v.3, January 30, 2012
Youth entrepreneurship is the grown-up term for students in elementary and high schools starting their own firms. While there are some famous cases, with Bill Gates being one of the best known, youth entrepreneurship happens a lot more often and in a lot more ways, some probably close at home to you!
Lots of teens and pre-teens are interested. Today Kauffman Foundation studies show about 4 out of 10 people from 8 to 24 either want to own their own business or already do! These numbers vary with the larger economy. For wanted example, back in 1999, during the Dot-Com Boom, an earlier Kauffman Foundation survey found nearly 7 out of 10 teens wanted to be self-employed someday. But in the down economy of 2011, 40% is pretty big company. Perhaps what has gotten better is that the press around young people who are starting their own businesses abound in the media.
Even better, there are now a lot of good places to look for advice and help on the web. Below eWeb provides links to those few sites ready to give youth help over the web, as well as the list of sites for organizations helping K-12 entrepreneurship through adults. The list comes from our own high school summer academies, as well as advice from eWeb users like Katie from Monument Charter School, Michael Liddell who founded NIYE.org, and Lauren Katz.
SBA Teen Business Link: The SBA (Small Business Administration) is the US Government agency which focuses on promoting small business. They've created this site with new versions of some of their most popular material redone to do more for young entrepreneurs. The graphics and sound may be 2000, but the content is right up-to-date, and the site connects you to all sorts of free government help. One good thing about the site is that everything is available for free - no one is trying to sell you anything, and the SBA has a long record to helping small business owners. Grade: A- (because of the clunky looking nature of the site)
Youngbiz.com: This is a website that got started focusing on youth investing in the stock market with a small section on youth entrepreneurship. The free material is good, but the amount of it has not grown much over the past few years. There is a members only section which requires a fee, but the free materials are plentiful and very good. Grade: B-
All Terrain Brain: All Terrain Brain is a site which focuses on 8-12 year old future and current owners! The site has lots of graphics and videos (there is a TV show behind this), and ATB's goal is to help current and future entrepreneurs develop a creative and flexible mindset, one focusing on solving problems. There are lots of online games to try and explanations for entrepreneurs and parents alike. Grade: AGenV.net (formerly Youthventure.org): Is an organization that organizes teams of youth to develop businesses to help their communities. It is one of the few websites to actually have online material of use to prospective youth entrepreneurs, including advice on getting started success stories. It looks like YouthVenture partnered with Ashoka.org which is one of the leading organizations supporting social entrepreneurship, and the resulting website is outstanding! Grade: A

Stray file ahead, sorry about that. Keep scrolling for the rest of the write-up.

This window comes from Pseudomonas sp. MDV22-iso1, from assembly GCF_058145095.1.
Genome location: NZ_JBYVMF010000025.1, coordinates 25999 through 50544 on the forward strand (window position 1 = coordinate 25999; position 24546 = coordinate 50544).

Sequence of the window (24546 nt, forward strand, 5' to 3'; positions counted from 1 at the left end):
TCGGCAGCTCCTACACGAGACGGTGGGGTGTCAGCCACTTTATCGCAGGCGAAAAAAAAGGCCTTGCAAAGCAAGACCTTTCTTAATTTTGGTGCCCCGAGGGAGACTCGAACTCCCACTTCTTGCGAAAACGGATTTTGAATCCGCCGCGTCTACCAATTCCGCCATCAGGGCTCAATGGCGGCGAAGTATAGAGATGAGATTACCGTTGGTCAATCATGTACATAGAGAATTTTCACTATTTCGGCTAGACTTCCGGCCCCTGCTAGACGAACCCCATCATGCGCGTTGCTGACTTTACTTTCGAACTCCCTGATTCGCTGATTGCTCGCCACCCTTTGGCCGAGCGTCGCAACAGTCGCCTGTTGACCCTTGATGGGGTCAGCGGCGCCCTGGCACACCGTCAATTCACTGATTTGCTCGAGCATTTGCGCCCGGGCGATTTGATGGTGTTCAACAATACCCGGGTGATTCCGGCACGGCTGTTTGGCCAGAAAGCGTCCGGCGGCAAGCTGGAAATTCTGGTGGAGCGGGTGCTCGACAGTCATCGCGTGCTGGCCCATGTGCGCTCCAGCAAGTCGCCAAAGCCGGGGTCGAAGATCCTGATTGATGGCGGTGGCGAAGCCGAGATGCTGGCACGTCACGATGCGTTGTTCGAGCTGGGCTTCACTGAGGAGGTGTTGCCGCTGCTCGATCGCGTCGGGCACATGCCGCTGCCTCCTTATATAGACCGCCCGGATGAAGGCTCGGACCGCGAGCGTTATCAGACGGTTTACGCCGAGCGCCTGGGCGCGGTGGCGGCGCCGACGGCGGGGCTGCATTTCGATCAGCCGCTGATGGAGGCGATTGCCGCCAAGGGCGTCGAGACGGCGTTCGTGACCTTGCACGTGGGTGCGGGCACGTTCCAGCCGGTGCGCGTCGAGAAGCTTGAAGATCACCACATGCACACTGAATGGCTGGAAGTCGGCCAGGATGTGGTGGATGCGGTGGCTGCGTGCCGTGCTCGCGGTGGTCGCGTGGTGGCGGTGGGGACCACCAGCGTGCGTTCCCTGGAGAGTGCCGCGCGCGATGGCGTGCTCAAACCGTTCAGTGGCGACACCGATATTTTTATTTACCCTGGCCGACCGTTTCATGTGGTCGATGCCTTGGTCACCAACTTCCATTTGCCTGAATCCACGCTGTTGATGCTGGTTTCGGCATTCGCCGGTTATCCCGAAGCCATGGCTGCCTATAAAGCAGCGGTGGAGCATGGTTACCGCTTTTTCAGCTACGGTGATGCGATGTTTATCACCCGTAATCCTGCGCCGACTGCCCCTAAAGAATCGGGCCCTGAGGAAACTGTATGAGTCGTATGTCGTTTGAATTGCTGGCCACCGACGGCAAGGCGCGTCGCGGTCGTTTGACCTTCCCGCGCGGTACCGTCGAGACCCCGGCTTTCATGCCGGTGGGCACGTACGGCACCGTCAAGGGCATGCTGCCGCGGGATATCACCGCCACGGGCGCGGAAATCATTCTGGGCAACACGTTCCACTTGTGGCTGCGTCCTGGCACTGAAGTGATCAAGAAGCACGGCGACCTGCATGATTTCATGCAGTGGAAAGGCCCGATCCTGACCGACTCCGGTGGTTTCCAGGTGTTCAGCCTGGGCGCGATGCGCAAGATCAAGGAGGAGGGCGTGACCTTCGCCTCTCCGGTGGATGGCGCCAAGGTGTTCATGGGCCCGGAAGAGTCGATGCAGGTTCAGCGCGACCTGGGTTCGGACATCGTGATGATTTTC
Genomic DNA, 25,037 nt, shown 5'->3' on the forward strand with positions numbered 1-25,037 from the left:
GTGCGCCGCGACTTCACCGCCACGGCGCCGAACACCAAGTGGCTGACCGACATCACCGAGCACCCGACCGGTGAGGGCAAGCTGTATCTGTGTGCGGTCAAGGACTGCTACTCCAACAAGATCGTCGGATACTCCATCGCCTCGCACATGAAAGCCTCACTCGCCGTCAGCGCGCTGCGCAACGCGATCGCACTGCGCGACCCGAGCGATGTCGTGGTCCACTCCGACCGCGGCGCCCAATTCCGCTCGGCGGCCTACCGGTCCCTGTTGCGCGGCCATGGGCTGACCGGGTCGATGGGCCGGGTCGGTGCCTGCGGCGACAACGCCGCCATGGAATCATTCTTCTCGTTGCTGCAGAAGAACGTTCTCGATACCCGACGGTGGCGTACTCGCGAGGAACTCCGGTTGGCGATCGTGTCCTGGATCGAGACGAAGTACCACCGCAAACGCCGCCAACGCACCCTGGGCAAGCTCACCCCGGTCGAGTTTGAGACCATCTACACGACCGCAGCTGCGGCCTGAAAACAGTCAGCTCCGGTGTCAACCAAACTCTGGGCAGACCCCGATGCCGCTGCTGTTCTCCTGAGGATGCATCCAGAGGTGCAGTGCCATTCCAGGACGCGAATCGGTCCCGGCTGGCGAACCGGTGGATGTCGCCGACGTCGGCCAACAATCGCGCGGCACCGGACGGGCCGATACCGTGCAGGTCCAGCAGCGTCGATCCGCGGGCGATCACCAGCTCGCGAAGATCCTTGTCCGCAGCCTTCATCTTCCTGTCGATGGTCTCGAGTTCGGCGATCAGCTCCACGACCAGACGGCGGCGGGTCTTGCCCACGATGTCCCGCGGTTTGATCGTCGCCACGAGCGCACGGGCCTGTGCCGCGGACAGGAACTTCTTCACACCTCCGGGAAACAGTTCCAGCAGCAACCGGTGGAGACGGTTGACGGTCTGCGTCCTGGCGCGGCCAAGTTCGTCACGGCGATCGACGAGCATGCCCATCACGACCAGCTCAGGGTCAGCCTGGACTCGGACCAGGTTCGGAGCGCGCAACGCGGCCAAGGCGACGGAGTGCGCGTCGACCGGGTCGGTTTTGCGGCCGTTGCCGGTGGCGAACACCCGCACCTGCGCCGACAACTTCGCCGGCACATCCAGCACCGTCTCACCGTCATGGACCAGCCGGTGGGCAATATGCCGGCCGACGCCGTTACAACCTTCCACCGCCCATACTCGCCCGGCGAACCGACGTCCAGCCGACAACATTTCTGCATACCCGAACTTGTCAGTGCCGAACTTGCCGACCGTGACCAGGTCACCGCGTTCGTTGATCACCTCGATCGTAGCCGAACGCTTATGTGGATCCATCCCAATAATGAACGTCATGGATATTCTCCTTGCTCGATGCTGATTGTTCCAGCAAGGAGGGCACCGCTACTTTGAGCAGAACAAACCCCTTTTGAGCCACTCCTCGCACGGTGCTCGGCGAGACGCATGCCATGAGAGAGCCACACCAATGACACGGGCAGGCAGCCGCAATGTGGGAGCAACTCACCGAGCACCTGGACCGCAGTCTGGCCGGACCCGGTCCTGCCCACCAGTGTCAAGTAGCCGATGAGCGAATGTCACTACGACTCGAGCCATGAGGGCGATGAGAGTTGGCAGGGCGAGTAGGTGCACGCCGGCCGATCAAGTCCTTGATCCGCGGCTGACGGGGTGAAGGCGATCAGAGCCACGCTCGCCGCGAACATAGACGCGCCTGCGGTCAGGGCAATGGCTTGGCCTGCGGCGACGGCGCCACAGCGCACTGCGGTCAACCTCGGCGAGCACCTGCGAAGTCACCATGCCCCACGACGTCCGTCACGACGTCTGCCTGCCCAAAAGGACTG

That's it! There has GOT to be more! Let me know if you have sites to recommend. Email your suggestions to me at firstname.lastname@example.org
Its not kid-focused, but it IS interactive and free. For help in getting started on doing business plans, look at eWeb's Business Planning page. Click here.
Organizations Helping To Develop K-12 Entrepreneurship Through Adults
The Consortium for Entrepreneurship Education: One of the oldest organizations in this business :-) and one of the few sites that puts their material online for folks to use. The site has cases, success stories, projects, and activities accessible from here.
Junior Achievement: The grandparent of free enterprise training in the schools has a series of programs for K-12 (actually an annual series for K-6) which talks more about economic issues than starting a business. THAT gets reserved for older kids.
National Foundation for Teaching Entrepreneurship: Another old, established player in the business, NFTE has an adult-lead program for training teens in entrepreneurship. One of the most widely used curricula in the country, NFTE has expanded into camps and more diverse publishing.
Ewing Marion Kauffman Foundation: Has a series of programs to promote youth entrepreneurship, including the All Terrain Brain and studies mentioned above.
Students in Free Enterprise (SIFE): Is focused on college aged students and is one of the major national organizations underlying college "entrepreneurship clubs." Saint Louis University has a SIFE chapter. To see what they're up to, click here.
OPENAIR-MARKET NET: The World Wide Guide to Farmers' Markets, Street Markets, Flea Markets and Street Vendors - from Steve Balkin, Alfonso Morales, and John Cross provides a neat listing of websites tied into these low-cost forums for selling. Not strictly youth oriented, but as a place for youth to try their selling skills with little up-front cost, its a good resource to know.